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Westminster-Thurber Community

Resident Systems Transformations

Photo of Shelby (a much beloved Westminster-Thurber Community dog) celebrating her 13th birthday, in her pink tutu, at a party with residents. Scroll to the bottom of the page to see a photo of Shelby relaxing after her party.

Based on case study findings, the below examples expand on the list of Resident Systems from Assessing Impact (previous page) and describe systems discovered through Westminster-Thurber's implementation process of organizational transformations. These are the systems identified as most likely to affect resident and family outcomes.

The below transformations are based on the Resident Systems table (displayed on the Assessing Impact page) and are those most likely to affect resident and family outcomes. Examples are listed below each strategy.

1) Create an inclusive community and "home" for residents, families, and the outside community that is constantly communicating and reinforcing resident-directed choice and focus. 

  • A resident-directed focus is utilized in marketing materials, so that residents and families are introduced to expectations regarding resident-directed care at an early stage;
  • Death and dying are honored. - A special session of grief counseling was conducted for staff members of the Pathway Home when the first resident passed away.
  • There are no uniforms at the Pathway home to delineate between community members and staff.

2) Work is organized around maintaining resident's autonomy and preferences with inclusive language supporting residents to be "known" as individuals instead of medical conditions.  

This will vary by the needs of each community area. Examples discussed below:

  • The Pathway Home - The Pathway Home utilizes self-managed staffing with a care partner lead for each operational area (e.g., scheduling, dining, housekeeping). Staff are cross-trained and able to help residents with multiple requests (going to the restroom, doing laundry, fixing a sandwich, and eating). Care partners are aware of individual resident interests to help encourage residents to engage in meaningful activities. Residents maintain personal schedules based on preferences and get up and go to bed when they choose. The Pathway Home is beginning to maintain a mixed acuity level of residents. Resident choice is documented in the care plan, and care partners are included in meetings. "We have one resident that loves to play the Sudoku game on my phone. We have so much fun." - Pathway Home Guide.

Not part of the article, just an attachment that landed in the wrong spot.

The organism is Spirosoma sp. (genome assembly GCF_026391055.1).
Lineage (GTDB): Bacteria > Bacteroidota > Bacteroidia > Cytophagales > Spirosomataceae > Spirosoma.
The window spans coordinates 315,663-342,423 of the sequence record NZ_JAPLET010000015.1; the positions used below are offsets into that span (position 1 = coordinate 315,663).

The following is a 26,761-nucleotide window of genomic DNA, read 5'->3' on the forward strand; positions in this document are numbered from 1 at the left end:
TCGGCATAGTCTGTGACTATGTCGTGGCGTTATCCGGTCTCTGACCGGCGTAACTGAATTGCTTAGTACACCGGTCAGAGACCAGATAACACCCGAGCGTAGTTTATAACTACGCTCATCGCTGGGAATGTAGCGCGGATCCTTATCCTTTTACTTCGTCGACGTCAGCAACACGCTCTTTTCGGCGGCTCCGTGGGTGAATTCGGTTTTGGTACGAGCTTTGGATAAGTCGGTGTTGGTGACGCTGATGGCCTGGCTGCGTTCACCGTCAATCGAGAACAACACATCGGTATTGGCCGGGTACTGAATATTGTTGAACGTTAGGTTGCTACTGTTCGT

• Assisted Living Memory Care Apartments and Health Center - Westminster maintains consistent assignment of staff with care assistants which leads to a relationship of "knowing" individual preferences. Activities are frequent and meaningful.  Wii and It's Never Too Late are also utilized to increase resident engagement. Resident choice is documented in the care plan, and care partners are included in meetings. Residents can bring pets from home, or many adopt animals living in the community. "After her owner died, she came right into my room and never left. She is the light of my life." - Resident of Health Center describing her adopted cat.  

3) Inter-disciplinary, cross-trained teams operate throughout the organizational structure with an objective of putting residents before task and taking advantage of synergies in the organization. 

  • In the Pathway Home, it is an ongoing goal (discussed weekly at Care Partner meetings) to create a home where life's activities revolve around the elder.
  • Leadership and staff advocate for group-centered problem-solving approaches for resident and family issues.
  • Employees undergo formal Peer Reviews as part of the evaluation process to focus on team synergies and "check" each other on team efficacy.
  • Teams participate in new employee hiring and interviewing to maintain synergies and "fit" in the culture and organization.  

4) A relatively flat organizational structure with the resident at the top of the organizational chart is prioritized (allowing for effective communication among and between inter-disciplinary teams and residents).

  • "We look at everything we do, in terms of how it affects the elders. So, for example, team scheduling is more than just a staff issue. We look at it from the elder's perspective." - AL Coordinator.
  • In the Pathway Home, care partners advocate for elders, and clinical staff respond to care partner concerns and observations regarding an elder's health.
  • Elders take part in the interview process. For example, elders and families helped to choose care partners for the Pathway Home.

5) Staff-resident interaction is a priority and staff "know" residents. 

  • It is an expectation that staff and residents alike learn about one another's lives, hobbies and interests.
  • New employees are coached to draw elders into conversations and ask about life experiences.
  • Spontaneous interactions and engagement are encouraged. "One day staff and residents gathered around the piano and we all sang for an hour. It was completely unexpected, but it was just a wonderful example of the culture that we want to create." - Steve LeMoine, Executive Director.


Photo of Shelby resting after celebrating her 13th birthday with residents

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